Growth, though, brings inevitable complications: traffic congestion, school overcrowding, and rising home prices in a neighborhood once prized for its affordability. In 2019, the average home sale price in Steele Creek was $334,736, which, for the first time, surpassed the Mecklenburg County average.
The N.C. Department of Transportation has widened Highway 49 and the Buster Boyd Bridge, which spans Lake Wylie across the state line. But the road work hasn’t kept up with the growth, Wiggins says. Today, the NCDOT plans to widen N.C. Highway 160 and add roads and extensions, but state budget deficits have delayed the projects. As of November, the Highway 160 widening wasn’t set to start until 2027.
Steele Creek schools are as congested as its roads. CMS opened a new high school, Palisades, which welcomed 1,700 students—most of them overflow from nearby Olympic and Harding University high schools—on its first day in August. But Steele Creek will need more than one new school if growth continues.
“Palisades was a relief school that should’ve been built, easily, almost a decade ago,” Wilkerson says. “We’ve yet to figure out a way to improve schools at a rate that stays either equal or ahead of the growth of the population. And when you shortchange a student, they don’t get a chance to make that up.” Under his leadership, Arrowood Business Association gives away two college scholarships and several teacher grants per year.
Rapid growth has a way of eroding community cohesion, too. In the early 1990s, Craig Bollinger moved from Myers Park, where he was the associate pastor of St. Mark’s Lutheran Church, to Steele Creek to develop a new multi-denominational church, Christ the King Church.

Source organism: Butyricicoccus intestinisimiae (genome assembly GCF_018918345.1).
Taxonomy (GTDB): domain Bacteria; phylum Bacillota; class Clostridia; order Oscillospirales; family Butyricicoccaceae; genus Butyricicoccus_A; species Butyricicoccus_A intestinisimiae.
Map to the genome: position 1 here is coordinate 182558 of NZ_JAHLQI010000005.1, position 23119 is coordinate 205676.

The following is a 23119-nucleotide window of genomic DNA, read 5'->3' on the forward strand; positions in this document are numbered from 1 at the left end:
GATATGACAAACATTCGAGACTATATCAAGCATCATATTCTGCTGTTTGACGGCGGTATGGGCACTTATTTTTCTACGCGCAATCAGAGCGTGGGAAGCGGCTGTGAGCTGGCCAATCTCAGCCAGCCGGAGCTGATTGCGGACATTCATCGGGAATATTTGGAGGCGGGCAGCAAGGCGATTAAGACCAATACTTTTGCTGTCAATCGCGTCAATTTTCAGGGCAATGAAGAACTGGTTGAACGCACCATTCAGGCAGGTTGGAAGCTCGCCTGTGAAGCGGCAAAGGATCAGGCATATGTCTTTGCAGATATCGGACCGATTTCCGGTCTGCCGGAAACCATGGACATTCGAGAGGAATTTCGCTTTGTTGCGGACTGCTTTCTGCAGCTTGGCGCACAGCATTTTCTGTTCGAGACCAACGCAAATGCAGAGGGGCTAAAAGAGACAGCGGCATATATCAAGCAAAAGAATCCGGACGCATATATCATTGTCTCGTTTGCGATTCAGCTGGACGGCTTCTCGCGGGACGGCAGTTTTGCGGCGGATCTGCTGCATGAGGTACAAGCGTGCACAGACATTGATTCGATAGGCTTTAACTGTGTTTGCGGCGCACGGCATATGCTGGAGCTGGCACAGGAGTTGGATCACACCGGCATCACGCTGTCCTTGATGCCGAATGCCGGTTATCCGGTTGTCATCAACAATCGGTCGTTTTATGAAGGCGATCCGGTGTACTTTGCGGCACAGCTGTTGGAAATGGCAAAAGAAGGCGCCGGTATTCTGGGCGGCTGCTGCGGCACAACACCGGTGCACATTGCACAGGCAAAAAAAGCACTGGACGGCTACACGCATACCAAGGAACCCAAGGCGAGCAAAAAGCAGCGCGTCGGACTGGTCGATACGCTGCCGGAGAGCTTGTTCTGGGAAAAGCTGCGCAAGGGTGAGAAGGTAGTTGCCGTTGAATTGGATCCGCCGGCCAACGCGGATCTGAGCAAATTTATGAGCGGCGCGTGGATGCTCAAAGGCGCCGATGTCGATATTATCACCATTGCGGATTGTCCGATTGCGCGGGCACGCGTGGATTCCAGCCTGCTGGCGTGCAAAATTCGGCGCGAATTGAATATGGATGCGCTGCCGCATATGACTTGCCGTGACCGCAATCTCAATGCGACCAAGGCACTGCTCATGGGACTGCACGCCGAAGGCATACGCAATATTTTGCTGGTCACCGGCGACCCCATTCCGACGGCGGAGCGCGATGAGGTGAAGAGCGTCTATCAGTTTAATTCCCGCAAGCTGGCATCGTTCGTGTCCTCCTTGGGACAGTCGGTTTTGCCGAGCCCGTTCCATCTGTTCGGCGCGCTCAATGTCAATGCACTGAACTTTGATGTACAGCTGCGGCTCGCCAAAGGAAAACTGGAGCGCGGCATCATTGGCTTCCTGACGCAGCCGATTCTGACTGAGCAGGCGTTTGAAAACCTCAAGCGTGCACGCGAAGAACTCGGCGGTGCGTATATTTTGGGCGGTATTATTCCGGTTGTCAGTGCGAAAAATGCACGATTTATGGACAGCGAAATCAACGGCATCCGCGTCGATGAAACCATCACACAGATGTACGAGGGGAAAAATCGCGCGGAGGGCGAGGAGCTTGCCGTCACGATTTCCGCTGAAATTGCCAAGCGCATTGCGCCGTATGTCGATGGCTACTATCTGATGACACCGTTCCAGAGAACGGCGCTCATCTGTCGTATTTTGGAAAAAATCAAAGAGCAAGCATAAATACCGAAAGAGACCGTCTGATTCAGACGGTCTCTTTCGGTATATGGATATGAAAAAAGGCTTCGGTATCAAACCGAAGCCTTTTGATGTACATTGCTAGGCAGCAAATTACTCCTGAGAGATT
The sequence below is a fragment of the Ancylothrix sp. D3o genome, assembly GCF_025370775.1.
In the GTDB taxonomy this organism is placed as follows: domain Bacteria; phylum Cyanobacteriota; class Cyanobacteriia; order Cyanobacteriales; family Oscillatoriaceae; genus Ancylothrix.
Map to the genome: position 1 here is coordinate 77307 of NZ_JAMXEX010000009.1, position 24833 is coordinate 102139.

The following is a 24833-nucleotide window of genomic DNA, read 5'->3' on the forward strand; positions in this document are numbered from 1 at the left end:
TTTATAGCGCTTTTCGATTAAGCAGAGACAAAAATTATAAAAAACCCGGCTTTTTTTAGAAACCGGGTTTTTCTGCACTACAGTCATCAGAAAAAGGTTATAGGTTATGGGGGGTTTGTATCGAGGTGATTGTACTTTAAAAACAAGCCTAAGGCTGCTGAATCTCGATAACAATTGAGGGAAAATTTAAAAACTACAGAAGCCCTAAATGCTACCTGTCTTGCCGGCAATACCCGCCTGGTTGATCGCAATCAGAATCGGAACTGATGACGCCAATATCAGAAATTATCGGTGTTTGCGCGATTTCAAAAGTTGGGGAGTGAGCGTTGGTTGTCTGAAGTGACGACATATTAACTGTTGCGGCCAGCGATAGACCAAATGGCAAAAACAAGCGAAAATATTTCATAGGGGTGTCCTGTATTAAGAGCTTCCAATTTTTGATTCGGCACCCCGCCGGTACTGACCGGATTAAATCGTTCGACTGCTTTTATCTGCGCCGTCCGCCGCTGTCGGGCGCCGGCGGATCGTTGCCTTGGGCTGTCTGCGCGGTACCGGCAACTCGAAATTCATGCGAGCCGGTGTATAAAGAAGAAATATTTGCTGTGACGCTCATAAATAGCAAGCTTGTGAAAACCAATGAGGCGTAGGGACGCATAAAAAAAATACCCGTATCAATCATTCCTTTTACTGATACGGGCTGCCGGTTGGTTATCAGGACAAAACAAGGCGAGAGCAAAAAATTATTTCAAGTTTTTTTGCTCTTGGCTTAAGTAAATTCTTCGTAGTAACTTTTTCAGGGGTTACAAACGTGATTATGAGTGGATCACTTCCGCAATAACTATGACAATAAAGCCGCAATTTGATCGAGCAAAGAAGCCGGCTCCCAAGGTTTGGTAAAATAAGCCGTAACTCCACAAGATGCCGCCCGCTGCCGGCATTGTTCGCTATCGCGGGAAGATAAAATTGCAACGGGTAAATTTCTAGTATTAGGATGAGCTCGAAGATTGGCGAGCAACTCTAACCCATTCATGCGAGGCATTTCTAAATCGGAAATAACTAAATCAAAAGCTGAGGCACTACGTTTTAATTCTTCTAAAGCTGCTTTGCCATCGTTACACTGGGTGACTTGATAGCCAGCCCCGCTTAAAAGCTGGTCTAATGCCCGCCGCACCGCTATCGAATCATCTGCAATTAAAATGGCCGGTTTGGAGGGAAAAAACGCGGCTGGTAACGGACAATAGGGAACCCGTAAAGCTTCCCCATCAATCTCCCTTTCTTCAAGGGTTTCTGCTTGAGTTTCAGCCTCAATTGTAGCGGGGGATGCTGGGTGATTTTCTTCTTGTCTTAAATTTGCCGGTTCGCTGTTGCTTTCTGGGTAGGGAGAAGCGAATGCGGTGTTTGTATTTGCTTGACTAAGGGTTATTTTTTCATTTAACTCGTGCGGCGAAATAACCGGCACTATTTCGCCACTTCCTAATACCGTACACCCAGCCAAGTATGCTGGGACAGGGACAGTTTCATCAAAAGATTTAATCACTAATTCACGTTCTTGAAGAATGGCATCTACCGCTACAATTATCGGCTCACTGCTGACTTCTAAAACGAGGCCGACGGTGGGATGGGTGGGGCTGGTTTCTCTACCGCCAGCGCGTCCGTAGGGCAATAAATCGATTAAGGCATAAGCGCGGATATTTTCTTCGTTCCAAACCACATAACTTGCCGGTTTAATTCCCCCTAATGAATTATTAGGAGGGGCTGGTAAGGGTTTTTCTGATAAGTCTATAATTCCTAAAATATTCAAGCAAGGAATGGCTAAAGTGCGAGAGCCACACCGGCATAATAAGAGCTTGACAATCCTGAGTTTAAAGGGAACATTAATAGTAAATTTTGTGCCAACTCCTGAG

“As we’ve watched this community grow up, what we were seeing was the lack of opportunity to meet, gather, and form community,” Bollinger says. “I mean, you have little coffee shops and things like that around but not a place for people to come without having to buy something.”
His solution: Christ the King Church, in conjunction with The YMCA of Greater Charlotte and Javesca Coffee, is building a 7,000-square-foot community center, set to open in March, called Steele Creek Community Place. It will include a large indoor playground; spaces for work, meetings, and events; and, for those who do want coffee, a café. An outdoor area will have recreational spaces and a playground. The church owns the land and buildings, but the center is its own nonprofit organization and open to everyone.
Salvador attended a fundraiser for the center in October, and she’s excited to live and work in a community that’s still finding itself. “In a way, Steele Creek is experiencing the same things Charlotte as a whole has experienced,” she says. “I think there’s a lot of opportunity still to write the neighborhood—like, to create the neighborhood collectively, in a manner, from scratch.”
TESS ALLEN is the associate editor.
STEELE CREEK QUICK FACTS
Median household income: $97,825 (Mecklenburg County average: $76,900)
Racial breakdown: 39% white; 32% Black; 16% Hispanic or Latino;
8% Asian; 5% all other races
Fun fact: In July 2011, The Charlotte Observer published a list of “The Seven Wonders of Charlotte,” which included sites like Charlotte Motor Speedway, Queens Road West, and the rapids at the U.S. National Whitewater Center. Another is in Steele Creek, and you have to search for it: A 25-foot, 14-ton, motorized, rotating sculpture called “Metalmorphosis” sits atop a reflecting pool tucked away in the Whitehall Corporate Center business park. The sculpture, which sadly is often under repair, was created by Czech artist David Cerny in 2007 at the request of the business park’s developer, Count Riprand Arco.
Source: Charlotte-Mecklenburg Quality of Life Explorer